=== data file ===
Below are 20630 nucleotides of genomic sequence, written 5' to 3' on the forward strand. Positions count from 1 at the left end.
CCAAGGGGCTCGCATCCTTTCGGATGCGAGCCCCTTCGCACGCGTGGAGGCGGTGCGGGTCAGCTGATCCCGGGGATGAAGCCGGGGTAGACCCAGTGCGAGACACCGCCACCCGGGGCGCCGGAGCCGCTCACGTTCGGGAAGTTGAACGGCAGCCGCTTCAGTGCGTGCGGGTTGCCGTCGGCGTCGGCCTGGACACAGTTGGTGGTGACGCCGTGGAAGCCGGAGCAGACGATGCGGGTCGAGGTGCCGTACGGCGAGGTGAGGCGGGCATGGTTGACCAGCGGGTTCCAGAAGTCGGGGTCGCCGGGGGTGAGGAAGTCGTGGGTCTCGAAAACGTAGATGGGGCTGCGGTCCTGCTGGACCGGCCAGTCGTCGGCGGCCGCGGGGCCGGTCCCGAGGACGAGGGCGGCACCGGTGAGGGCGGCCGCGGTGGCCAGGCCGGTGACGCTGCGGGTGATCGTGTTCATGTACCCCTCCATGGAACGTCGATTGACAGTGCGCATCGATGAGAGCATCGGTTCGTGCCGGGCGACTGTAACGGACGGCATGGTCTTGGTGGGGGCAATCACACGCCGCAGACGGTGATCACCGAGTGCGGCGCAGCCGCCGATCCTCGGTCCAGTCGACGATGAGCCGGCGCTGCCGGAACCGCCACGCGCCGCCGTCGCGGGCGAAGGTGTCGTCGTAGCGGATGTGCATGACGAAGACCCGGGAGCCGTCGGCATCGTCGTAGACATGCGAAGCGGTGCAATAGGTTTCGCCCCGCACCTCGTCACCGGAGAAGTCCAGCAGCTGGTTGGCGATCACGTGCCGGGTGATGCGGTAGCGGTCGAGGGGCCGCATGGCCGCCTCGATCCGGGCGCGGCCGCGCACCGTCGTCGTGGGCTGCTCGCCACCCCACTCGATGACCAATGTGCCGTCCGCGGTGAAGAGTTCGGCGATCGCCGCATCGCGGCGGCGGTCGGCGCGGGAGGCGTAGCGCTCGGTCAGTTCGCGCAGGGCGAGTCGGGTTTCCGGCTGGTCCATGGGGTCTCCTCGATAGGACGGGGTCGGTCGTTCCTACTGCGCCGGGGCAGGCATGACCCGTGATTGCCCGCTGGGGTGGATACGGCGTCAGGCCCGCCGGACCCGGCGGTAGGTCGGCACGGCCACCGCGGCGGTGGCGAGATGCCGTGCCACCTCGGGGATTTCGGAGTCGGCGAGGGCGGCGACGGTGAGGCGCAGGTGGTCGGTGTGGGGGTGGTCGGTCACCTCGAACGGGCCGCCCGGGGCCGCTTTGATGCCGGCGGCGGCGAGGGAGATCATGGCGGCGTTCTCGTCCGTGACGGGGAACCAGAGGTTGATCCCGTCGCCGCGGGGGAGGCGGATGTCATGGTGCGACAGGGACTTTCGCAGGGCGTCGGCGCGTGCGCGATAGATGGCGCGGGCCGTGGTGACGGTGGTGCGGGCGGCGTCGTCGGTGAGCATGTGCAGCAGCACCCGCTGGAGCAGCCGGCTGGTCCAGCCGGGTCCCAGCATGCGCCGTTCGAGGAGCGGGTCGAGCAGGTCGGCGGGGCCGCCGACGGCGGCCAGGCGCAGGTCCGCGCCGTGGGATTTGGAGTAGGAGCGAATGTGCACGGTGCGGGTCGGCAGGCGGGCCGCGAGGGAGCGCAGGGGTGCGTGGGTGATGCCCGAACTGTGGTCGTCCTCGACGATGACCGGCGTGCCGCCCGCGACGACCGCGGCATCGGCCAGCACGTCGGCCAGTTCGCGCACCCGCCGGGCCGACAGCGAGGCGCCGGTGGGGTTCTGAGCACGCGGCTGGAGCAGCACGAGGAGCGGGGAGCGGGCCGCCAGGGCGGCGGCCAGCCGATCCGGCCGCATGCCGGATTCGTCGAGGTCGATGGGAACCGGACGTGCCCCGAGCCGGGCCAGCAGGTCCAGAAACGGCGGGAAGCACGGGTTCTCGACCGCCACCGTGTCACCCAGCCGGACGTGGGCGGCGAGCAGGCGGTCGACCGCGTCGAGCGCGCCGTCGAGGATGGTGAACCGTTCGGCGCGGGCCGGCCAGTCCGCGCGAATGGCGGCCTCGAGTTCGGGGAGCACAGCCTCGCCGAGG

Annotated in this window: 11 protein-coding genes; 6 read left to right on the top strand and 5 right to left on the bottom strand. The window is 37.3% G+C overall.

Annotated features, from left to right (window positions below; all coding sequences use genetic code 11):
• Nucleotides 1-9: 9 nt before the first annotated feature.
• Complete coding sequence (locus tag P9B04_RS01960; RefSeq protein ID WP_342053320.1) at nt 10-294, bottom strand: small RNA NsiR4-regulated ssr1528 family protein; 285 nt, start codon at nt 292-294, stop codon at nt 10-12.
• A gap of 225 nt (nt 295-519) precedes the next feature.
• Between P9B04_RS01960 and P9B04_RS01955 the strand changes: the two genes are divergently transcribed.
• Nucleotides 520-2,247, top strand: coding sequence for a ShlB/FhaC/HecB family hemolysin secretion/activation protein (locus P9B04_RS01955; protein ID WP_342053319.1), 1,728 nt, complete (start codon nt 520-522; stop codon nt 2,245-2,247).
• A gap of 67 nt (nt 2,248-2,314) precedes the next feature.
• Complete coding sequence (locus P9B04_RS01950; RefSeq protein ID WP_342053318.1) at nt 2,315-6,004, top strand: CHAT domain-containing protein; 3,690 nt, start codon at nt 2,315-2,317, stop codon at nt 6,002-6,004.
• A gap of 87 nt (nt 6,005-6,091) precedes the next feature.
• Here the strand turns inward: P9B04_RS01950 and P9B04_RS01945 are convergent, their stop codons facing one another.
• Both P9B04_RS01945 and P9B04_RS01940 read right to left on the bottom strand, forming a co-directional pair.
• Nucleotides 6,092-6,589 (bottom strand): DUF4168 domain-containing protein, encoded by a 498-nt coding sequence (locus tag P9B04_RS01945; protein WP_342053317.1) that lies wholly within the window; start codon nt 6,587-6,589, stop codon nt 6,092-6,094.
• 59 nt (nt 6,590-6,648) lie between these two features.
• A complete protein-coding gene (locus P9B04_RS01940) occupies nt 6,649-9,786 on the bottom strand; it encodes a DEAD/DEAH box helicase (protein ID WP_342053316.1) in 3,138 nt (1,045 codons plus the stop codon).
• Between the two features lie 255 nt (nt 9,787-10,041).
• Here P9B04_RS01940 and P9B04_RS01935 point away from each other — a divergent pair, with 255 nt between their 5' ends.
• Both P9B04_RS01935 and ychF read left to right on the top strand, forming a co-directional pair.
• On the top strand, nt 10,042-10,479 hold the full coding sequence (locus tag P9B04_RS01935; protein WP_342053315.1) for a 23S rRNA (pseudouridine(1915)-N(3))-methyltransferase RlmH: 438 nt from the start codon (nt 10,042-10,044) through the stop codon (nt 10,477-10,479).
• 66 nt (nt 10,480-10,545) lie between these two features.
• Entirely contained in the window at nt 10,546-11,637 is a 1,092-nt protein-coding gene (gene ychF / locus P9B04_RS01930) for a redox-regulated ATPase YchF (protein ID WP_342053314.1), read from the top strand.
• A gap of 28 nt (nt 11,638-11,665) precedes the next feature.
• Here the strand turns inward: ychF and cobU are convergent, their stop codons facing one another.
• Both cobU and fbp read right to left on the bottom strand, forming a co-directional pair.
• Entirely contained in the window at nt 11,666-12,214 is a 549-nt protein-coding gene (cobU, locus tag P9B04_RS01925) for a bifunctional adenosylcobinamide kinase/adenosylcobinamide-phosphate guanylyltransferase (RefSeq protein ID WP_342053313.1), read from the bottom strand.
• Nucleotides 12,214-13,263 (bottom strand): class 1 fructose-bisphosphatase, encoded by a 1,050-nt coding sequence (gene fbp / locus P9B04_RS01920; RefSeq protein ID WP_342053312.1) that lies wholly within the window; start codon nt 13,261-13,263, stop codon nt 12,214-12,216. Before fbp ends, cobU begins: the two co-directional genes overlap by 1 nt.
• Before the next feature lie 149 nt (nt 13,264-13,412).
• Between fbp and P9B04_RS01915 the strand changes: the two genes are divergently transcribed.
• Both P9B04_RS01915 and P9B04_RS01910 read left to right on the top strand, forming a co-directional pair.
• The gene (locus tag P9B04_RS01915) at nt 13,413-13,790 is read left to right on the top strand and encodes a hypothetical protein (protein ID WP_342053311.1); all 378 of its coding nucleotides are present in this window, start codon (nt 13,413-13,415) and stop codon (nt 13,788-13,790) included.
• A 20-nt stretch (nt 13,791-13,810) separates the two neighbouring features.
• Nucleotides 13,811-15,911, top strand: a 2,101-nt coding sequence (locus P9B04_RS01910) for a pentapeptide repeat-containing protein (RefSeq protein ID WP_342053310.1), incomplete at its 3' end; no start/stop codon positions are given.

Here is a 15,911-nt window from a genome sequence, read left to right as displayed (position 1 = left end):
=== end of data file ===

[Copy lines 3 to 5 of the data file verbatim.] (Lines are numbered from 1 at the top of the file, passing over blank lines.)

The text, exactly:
Annotated in this window: 11 protein-coding genes; 6 read left to right on the top strand and 5 right to left on the bottom strand. The window is 37.3% G+C overall.

Annotated features, from left to right (window positions below; all coding sequences use genetic code 11):
• Nucleotides 1-9: 9 nt before the first annotated feature.